Cohen and Tate

Cohen and Tate

Eric Red hit Hollywood with a bang in the mid-eighties. His screenplays for The Hitcher and Near Dark were both highly acclaimed so it’s no surprise that his next opportunity should be to direct another of his scripts. This came in the form of Cohen and Tate, a tense thriller following two kidnappers and their victim across Texas.

It’s a great high concept idea but the opening moments are so incredibly clumsy the movie risks crashing out before the first corner. A text scroll on screen tells us a nine-year-old boy has witnessed a mob murder and is now under federal protection in a secret location. A better director (possibly Eric Red himself, this being his debut) would have constructed a more fluid exposition. It’s a pity because the scenes that follow are very good indeed.

Those next ten minutes establish the two eponymous villains of the piece and get the film off to shocking and bloody start. A Houston mob boss with a connection to the murder wants to speak to the 9-year-old personally. Thus Cohen and Tate, two killers for hire arrive at the isolated farmhouse, kill the FBI guards and the boy’s parents then grab the kid and hit the road back to mob HQ.

The rest of the film is shot mostly within the claustrophobic confines of the getaway vehicle. In this arena, the differences between the two players are laid bare. Yes, the pair are chalk and cheese and bicker for the duration of the journey but the more we journey with them the more their nuances emerge.

Cohen is a veteran, a soldier of the old school. He has no qualms about threatening or employing violence, even against innocent bystanders but he is an absolute professional. Give him a job to do, however unsavoury and he will do it. Tate on the other hand is an aggressive young hothead, loud and obnoxious and liable not just to explode in anger at any moment, but also to kill without a second thought. A sort of urban version of Animal Mother played by the same actor in the previous year’s Full Metal Jacket.

Given this seemingly-cliched relationship, one might expect Cohen, especially playing by a late-career Roy Scheider, to be the unflappable maestro, performing effortlessly in any situation. However, he messes the job up a couple of times and it’s implied that the mob has forced a partner on him specifically because he can no longer be trusted to do the job solo. Adam Baldwin plays the sociopathic Tate with relish and at times a little too maniacally. He is definitely a liability and on multiple occasions his temper nearly drives him to kill the child in their charge. However, when kept on a short leash he is a formidable asset as proved during a fabulous set piece when the pair run a police roadblock.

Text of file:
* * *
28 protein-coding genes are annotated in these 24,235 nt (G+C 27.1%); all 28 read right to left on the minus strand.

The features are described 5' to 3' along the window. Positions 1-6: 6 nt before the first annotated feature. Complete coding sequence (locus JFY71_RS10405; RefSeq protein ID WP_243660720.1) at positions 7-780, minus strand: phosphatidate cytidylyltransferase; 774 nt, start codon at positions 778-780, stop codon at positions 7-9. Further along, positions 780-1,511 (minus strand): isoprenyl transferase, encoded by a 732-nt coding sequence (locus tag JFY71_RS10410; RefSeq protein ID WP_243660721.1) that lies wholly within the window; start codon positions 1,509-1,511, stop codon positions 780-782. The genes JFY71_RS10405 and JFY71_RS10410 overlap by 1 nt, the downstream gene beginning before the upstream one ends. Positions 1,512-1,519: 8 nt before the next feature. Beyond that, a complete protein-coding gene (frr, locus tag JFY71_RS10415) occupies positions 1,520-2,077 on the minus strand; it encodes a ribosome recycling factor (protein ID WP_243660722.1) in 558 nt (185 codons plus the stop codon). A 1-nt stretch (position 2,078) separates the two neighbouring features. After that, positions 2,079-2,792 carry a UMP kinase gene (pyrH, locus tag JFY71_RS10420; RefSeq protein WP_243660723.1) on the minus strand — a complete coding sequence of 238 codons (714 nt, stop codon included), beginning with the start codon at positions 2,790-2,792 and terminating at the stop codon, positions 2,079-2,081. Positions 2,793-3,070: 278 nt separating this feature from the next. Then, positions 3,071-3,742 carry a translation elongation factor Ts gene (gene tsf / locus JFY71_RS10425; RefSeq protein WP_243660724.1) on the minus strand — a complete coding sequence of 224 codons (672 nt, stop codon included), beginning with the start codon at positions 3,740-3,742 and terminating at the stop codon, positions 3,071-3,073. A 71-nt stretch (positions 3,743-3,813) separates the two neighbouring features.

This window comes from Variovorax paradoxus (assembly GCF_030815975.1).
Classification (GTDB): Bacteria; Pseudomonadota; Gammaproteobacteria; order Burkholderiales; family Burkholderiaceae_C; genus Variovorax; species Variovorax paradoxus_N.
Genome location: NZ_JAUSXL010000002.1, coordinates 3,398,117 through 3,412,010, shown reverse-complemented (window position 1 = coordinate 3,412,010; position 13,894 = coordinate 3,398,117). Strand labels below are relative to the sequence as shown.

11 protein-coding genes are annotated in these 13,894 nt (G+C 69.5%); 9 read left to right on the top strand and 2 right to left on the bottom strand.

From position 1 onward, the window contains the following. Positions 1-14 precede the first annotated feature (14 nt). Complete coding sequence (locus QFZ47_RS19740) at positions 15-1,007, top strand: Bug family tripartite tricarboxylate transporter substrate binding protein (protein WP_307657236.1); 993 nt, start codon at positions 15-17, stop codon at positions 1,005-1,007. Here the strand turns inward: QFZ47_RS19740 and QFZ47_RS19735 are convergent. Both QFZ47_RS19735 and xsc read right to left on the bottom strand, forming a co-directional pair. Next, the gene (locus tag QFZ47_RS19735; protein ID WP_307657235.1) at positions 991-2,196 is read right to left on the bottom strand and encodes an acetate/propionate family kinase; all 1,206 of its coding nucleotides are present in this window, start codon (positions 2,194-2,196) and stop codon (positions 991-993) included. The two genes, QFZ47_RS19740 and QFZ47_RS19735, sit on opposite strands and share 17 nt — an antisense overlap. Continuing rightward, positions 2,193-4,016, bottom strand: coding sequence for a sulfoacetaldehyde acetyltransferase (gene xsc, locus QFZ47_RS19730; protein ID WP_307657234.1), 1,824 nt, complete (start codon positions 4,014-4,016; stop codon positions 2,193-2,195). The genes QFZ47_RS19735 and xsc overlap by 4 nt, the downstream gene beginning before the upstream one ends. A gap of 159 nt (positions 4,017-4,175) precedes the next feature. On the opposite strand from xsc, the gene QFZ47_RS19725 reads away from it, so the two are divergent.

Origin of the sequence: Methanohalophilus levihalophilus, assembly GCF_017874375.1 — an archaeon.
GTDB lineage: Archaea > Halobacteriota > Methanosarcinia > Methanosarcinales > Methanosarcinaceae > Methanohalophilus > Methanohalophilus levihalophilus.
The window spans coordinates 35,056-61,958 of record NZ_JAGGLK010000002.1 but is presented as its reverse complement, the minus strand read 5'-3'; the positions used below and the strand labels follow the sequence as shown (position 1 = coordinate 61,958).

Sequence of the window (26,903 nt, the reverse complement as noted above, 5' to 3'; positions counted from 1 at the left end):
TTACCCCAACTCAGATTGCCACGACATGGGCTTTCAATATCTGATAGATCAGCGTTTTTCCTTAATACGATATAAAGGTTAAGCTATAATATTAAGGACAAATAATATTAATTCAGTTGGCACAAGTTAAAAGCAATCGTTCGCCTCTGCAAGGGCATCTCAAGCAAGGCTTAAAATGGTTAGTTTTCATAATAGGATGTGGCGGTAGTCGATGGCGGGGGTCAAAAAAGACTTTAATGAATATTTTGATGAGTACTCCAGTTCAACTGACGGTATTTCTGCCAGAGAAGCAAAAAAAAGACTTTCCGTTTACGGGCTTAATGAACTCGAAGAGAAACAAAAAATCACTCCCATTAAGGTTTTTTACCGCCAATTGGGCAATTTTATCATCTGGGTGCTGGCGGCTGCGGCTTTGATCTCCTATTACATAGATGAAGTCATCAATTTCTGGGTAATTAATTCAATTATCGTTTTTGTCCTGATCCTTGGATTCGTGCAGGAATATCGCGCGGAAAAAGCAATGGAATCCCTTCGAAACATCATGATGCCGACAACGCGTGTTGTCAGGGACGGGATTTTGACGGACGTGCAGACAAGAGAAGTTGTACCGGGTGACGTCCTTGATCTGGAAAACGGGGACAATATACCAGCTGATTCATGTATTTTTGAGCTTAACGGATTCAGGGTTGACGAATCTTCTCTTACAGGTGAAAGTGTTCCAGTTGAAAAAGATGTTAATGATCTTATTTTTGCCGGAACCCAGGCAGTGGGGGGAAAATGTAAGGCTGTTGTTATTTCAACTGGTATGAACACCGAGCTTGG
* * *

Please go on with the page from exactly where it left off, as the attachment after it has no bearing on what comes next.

Cohen and Tate

The journey through the night is a long one and into this mix is thrown Travis, the little lad in the custody of this pair of killers. Having seen both his parents killed and been wrenched from his protected existence he begins the trip, as might we all, semi-comatose. But as time goes by in the backseat he observes the dynamic of his captors, and starts to engage in some gentle then ever more sophisticated psy-ops to turn the two against each other and eventually to start to do his bidding. At one point he spits directly into Tate’s face, despite having a shotgun pointed in his. These tactics throws both killers off their game and before we know it the entire mission is in jeopardy.

Despite being shot entirely in the state not many Texan locales are offered up in the film. Much of the action is at night and the characters rarely leave their car but the two leads do a fine job in personifying Texan character, Cohen with his no-nonsense commitment to the job and Tate with his superhuman bravado.

Cohen and Tate is a little-known thriller that definitely deserves a wider audience. Recommended.

I’m delighted to offer this review as part of the The Texas Blogathon hosted by Midnite Drive-In

Cohen and Tate – directed by Eric Red (1988)

In Short
A tense thriller following two kidnappers and their victim across Texas.

Trailer here

The Texas Blogathon